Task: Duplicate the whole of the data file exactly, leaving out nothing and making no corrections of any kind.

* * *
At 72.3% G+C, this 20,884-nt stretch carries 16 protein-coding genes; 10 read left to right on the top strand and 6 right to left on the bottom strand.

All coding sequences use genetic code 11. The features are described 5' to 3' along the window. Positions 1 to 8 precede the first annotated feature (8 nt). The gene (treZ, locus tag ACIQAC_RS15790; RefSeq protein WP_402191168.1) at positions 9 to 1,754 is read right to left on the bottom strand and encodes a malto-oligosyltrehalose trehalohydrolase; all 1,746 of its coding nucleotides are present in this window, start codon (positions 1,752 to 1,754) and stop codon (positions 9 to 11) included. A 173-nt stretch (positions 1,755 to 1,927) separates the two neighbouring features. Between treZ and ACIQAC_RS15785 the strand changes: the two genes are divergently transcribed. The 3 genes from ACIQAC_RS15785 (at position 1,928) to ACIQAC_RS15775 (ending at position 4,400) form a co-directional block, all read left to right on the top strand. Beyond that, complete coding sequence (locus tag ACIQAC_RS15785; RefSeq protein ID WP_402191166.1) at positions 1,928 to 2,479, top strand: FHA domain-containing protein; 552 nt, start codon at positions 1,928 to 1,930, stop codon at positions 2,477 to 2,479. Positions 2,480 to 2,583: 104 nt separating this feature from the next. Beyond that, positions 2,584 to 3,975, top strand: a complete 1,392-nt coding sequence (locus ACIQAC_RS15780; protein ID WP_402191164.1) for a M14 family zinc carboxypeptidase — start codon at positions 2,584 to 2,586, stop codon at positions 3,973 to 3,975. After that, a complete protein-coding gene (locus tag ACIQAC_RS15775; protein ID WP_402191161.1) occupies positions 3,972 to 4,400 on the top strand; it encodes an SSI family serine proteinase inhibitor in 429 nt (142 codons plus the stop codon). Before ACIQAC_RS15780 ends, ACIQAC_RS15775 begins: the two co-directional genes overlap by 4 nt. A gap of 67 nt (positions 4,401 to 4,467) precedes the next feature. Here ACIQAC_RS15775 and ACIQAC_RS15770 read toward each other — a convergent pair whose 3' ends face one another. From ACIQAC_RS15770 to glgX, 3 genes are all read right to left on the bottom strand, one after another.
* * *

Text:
At 72.3% G+C, this 20,884-nt stretch carries 16 protein-coding genes; 10 read left to right on the top strand and 6 right to left on the bottom strand.

All coding sequences use genetic code 11. The features are described 5' to 3' along the window. Positions 1 to 8 precede the first annotated feature (8 nt). The gene (treZ, locus tag ACIQAC_RS15790; RefSeq protein WP_402191168.1) at positions 9 to 1,754 is read right to left on the bottom strand and encodes a malto-oligosyltrehalose trehalohydrolase; all 1,746 of its coding nucleotides are present in this window, start codon (positions 1,752 to 1,754) and stop codon (positions 9 to 11) included. A 173-nt stretch (positions 1,755 to 1,927) separates the two neighbouring features. Between treZ and ACIQAC_RS15785 the strand changes: the two genes are divergently transcribed. The 3 genes from ACIQAC_RS15785 (at position 1,928) to ACIQAC_RS15775 (ending at position 4,400) form a co-directional block, all read left to right on the top strand. Beyond that, complete coding sequence (locus tag ACIQAC_RS15785; RefSeq protein ID WP_402191166.1) at positions 1,928 to 2,479, top strand: FHA domain-containing protein; 552 nt, start codon at positions 1,928 to 1,930, stop codon at positions 2,477 to 2,479. Positions 2,480 to 2,583: 104 nt separating this feature from the next. Beyond that, positions 2,584 to 3,975, top strand: a complete 1,392-nt coding sequence (locus ACIQAC_RS15780; protein ID WP_402191164.1) for a M14 family zinc carboxypeptidase — start codon at positions 2,584 to 2,586, stop codon at positions 3,973 to 3,975. After that, a complete protein-coding gene (locus tag ACIQAC_RS15775; protein ID WP_402191161.1) occupies positions 3,972 to 4,400 on the top strand; it encodes an SSI family serine proteinase inhibitor in 429 nt (142 codons plus the stop codon). Before ACIQAC_RS15780 ends, ACIQAC_RS15775 begins: the two co-directional genes overlap by 4 nt. A gap of 67 nt (positions 4,401 to 4,467) precedes the next feature. Here ACIQAC_RS15775 and ACIQAC_RS15770 read toward each other — a convergent pair whose 3' ends face one another. From ACIQAC_RS15770 to glgX, 3 genes are all read right to left on the bottom strand, one after another.